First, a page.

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Japanese Teahouse and Demonstration Garden
URL:Goto this web site  http://www.sbbg.org/ 
Name:Japanese Teahouse and Demonstration Garden  
Alternate Name:The Botanic Garden at Santa Barbara and Ojai 
Address:1212 Mission Canyon Rd 
Mailing Address: 
City:Santa Barbara 
State:California 
Postal Code:93105-2126 
Country:UNITED STATES 
Weather:current weather 
Phone:+1.805.682.4726 
Fax: 
E-Mail: 
Contact: 
Designer(s): 
Construction Period: -  
Public/Private:PUBLIC 
Hours: 
Admission: 
Added to JGarden:9/4/2004 
Last Updated:9/4/2004 
JGarden Description:This unique garden began with a teahouse built in 1949 by skilled craftsmen in Kyoto (headed by Nisaburou Shimizu) and then shipped to California as a gift from Mr. Sasaki, President of Nippon Oil Company to the retired businessman, Royce Greatwood (1898-1980) in gratitude for his work with Union Oil in Japan during the Occupation. The teahouse was reassembled in the Greatwood’s Hope Ranch lemon orchard. The ranch was sold in 1958 to the John H. Esbenshade family. It was later sold again in 1996. The new owners were not interested in maintaining it, but Alice Esbenshade Burke, who had studied tea in Kyoto in the 1970’s, wanted to see the old building preserved. It was initially offered to the Santa Barbara Museum of Art. In 1998, with the help of the Santa Barbara-Toba Sister City Organization, the Ms. Esbenshade arranged for the donation of the teahouse to the Santa Barbara Botanic Garden, where it is being preserved for future generations.

While the original plan was to move the teahouse intact to its new location, the prospect of moving it through a narrow valley made this impossible. Norifumi Hashibe, a South Pasadena architect, was retained to perform the restoration that would become necessary if the building was going to be broken down. The entire building was disassembled, numbered and transported to Los Angeles for cleaning and inspection. Hashibe discovered that while the workmanship was of outstanding quality, poor quality materials had been used in hidden parts of the structure. This is not surprising given the resource limitations of post-War Japan. The Coats article even describes how old Mitsui family household records were used to line the fusuma panels. A decision was made to retain as much as possible of the aged wood, but replace items that had deteriorated. New hinoki was ordered to replace the damaged portions. The roof was the next source of trouble. It was agreed by the advisory committee that the roof should be replaced with a thatched reed roof. Hashibe felt that this steeper angle to the roofline would fit in the new site location. California officials were concerned this would be fire hazard, so specially treated fire retardant miscanthus reeds were shipped from Japan and new roof attached in 2001. The local residents, however, became concerned that a thatched roof in a fire-prone location. The SBBG CEO, Ed Schneider made the difficult decision to have the new roof removed and replaced with asphalt shingles. The area around the site was redesigned as a garden. Specimen trees were retained, the dry wash was re-contoured and nearby rock was left in place. A small waterfall was added, but water and noise concerns have restricted its use.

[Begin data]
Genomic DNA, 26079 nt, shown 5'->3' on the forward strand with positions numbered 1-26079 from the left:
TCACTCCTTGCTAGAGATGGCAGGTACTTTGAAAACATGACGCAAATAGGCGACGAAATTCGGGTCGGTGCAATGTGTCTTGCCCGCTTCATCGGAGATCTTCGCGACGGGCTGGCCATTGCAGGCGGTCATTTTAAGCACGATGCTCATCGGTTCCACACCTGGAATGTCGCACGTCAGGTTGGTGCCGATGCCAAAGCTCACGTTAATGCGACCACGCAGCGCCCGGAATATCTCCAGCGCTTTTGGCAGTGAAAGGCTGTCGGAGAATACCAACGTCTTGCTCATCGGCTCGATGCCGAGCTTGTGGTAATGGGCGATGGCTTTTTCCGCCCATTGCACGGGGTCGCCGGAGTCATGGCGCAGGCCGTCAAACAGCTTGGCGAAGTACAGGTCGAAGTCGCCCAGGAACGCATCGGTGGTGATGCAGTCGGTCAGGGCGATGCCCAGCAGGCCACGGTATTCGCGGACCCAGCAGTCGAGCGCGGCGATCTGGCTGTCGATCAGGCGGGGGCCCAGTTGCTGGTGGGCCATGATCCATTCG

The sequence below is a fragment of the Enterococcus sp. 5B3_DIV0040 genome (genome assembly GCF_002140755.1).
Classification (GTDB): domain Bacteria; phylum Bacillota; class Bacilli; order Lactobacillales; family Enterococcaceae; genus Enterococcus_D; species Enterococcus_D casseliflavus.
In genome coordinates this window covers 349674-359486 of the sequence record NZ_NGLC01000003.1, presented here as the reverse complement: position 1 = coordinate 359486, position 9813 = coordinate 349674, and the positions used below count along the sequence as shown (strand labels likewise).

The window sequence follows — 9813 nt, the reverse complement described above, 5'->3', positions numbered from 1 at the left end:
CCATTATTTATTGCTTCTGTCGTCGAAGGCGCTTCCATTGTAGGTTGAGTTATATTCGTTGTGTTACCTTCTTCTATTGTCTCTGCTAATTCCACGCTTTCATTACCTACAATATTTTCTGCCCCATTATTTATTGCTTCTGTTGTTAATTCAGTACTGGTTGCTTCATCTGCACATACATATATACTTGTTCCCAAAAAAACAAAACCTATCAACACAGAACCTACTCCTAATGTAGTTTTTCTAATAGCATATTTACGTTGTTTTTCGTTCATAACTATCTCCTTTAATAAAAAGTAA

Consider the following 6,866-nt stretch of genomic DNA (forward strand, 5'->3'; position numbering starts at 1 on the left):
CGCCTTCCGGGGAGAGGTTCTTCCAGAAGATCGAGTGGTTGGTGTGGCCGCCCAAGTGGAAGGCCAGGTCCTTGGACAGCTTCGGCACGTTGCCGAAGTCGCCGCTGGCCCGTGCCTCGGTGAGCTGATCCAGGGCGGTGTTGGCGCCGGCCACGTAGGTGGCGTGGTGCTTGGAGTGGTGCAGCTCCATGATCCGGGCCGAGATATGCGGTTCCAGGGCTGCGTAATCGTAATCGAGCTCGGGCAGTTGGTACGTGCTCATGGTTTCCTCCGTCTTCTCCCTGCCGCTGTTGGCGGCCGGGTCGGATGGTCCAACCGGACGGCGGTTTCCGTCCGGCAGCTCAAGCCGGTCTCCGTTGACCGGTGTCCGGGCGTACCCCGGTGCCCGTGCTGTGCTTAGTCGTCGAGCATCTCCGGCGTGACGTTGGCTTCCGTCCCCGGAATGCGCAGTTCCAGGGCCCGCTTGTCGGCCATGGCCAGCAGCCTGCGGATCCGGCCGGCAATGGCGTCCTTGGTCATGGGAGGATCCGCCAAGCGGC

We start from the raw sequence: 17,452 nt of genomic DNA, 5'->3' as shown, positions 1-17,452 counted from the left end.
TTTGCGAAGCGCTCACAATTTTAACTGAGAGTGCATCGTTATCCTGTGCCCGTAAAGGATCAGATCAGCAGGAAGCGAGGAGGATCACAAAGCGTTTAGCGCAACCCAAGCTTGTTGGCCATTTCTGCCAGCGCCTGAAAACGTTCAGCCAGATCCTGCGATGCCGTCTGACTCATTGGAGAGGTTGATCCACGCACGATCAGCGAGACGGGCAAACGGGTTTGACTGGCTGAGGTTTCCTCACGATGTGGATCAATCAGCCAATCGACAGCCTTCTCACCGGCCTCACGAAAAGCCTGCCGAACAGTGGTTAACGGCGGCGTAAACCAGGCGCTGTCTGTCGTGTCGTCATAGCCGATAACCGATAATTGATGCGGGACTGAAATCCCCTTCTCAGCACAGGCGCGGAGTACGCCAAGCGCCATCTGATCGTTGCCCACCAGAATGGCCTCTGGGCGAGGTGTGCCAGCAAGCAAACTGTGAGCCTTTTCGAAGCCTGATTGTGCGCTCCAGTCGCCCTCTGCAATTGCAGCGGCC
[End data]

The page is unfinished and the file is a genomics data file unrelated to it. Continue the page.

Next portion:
The sukiya-style teahouse has three rooms: a 4.5-mat main tea room with tokonoma and entryway; a 3-mat waiting room; and a preparation room. It is a very traditional design with bamboo and cedar strip ceiling, fusuma, amado, and shojiscreens, plaster walls, and a thatched roof. This arrangement places the teahouse as a cross between the rustic soan style of Sen no Rikyu (1522-1591) and the more elaborate shoin style promoted by Kobori Enshu (1579-1647). The teahouse was named ShinKanAn (lit. ‘look through the heart’) by the Urasenke Tea School. The teahouse has been nestled into a roji based on native California plants. A stone bridge divides an inner garden uchi roji from the outer garden soto roji. Other landmarks include a tsukubai, manzanita, Port Orford cedar, coffeeberry, Island redberry and madrone plantings. A key objective of the Botanic garden is preservation of these native California plants. The Coats article points out that the teahouse’s presence in a botanic garden dedicated to California native species is rather strange. However, by working with ‘fossil’ plants that were once both present in Japan and Cali 




The path of fallen leaves
Leads to the graves on the hill,
And stops there.

  Hatsutaro
  trans. by R.H. Blyth

©1996-2002, Robert Cheetham; ©2019 Japanese Garden Research Network, Inc.
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